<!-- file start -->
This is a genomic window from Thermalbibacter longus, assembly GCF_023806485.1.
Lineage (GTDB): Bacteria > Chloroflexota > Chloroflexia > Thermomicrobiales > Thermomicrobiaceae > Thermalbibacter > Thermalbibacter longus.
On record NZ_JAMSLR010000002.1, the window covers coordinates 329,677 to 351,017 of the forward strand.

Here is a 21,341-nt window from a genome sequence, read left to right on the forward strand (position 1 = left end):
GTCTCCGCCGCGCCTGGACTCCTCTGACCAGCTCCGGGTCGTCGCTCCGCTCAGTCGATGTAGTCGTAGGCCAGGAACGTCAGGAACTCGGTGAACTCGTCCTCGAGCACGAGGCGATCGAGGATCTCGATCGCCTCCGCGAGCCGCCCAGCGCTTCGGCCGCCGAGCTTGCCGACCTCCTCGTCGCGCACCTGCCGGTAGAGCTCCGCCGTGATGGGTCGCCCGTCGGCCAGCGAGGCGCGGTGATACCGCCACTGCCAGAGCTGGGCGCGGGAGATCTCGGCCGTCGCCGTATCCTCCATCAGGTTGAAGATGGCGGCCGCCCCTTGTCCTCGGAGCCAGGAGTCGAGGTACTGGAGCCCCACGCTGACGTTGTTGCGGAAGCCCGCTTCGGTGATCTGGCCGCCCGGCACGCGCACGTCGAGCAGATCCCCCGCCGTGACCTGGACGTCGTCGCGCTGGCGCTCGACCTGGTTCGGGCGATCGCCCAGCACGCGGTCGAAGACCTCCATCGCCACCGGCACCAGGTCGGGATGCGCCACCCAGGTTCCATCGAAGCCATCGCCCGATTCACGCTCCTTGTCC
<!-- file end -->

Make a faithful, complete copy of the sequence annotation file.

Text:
This is a genomic window from Thermalbibacter longus, assembly GCF_023806485.1.
Lineage (GTDB): Bacteria > Chloroflexota > Chloroflexia > Thermomicrobiales > Thermomicrobiaceae > Thermalbibacter > Thermalbibacter longus.
On record NZ_JAMSLR010000002.1, the window covers coordinates 329,677 to 351,017 of the forward strand.

Here is a 21,341-nt window from a genome sequence, read left to right on the forward strand (position 1 = left end):
GTCTCCGCCGCGCCTGGACTCCTCTGACCAGCTCCGGGTCGTCGCTCCGCTCAGTCGATGTAGTCGTAGGCCAGGAACGTCAGGAACTCGGTGAACTCGTCCTCGAGCACGAGGCGATCGAGGATCTCGATCGCCTCCGCGAGCCGCCCAGCGCTTCGGCCGCCGAGCTTGCCGACCTCCTCGTCGCGCACCTGCCGGTAGAGCTCCGCCGTGATGGGTCGCCCGTCGGCCAGCGAGGCGCGGTGATACCGCCACTGCCAGAGCTGGGCGCGGGAGATCTCGGCCGTCGCCGTATCCTCCATCAGGTTGAAGATGGCGGCCGCCCCTTGTCCTCGGAGCCAGGAGTCGAGGTACTGGAGCCCCACGCTGACGTTGTTGCGGAAGCCCGCTTCGGTGATCTGGCCGCCCGGCACGCGCACGTCGAGCAGATCCCCCGCCGTGACCTGGACGTCGTCGCGCTGGCGCTCGACCTGGTTCGGGCGATCGCCCAGCACGCGGTCGAAGACCTCCATCGCCACCGGCACCAGGTCGGGATGCGCCACCCAGGTTCCATCGAAGCCATCGCCCGATTCACGCTCCTTGTCC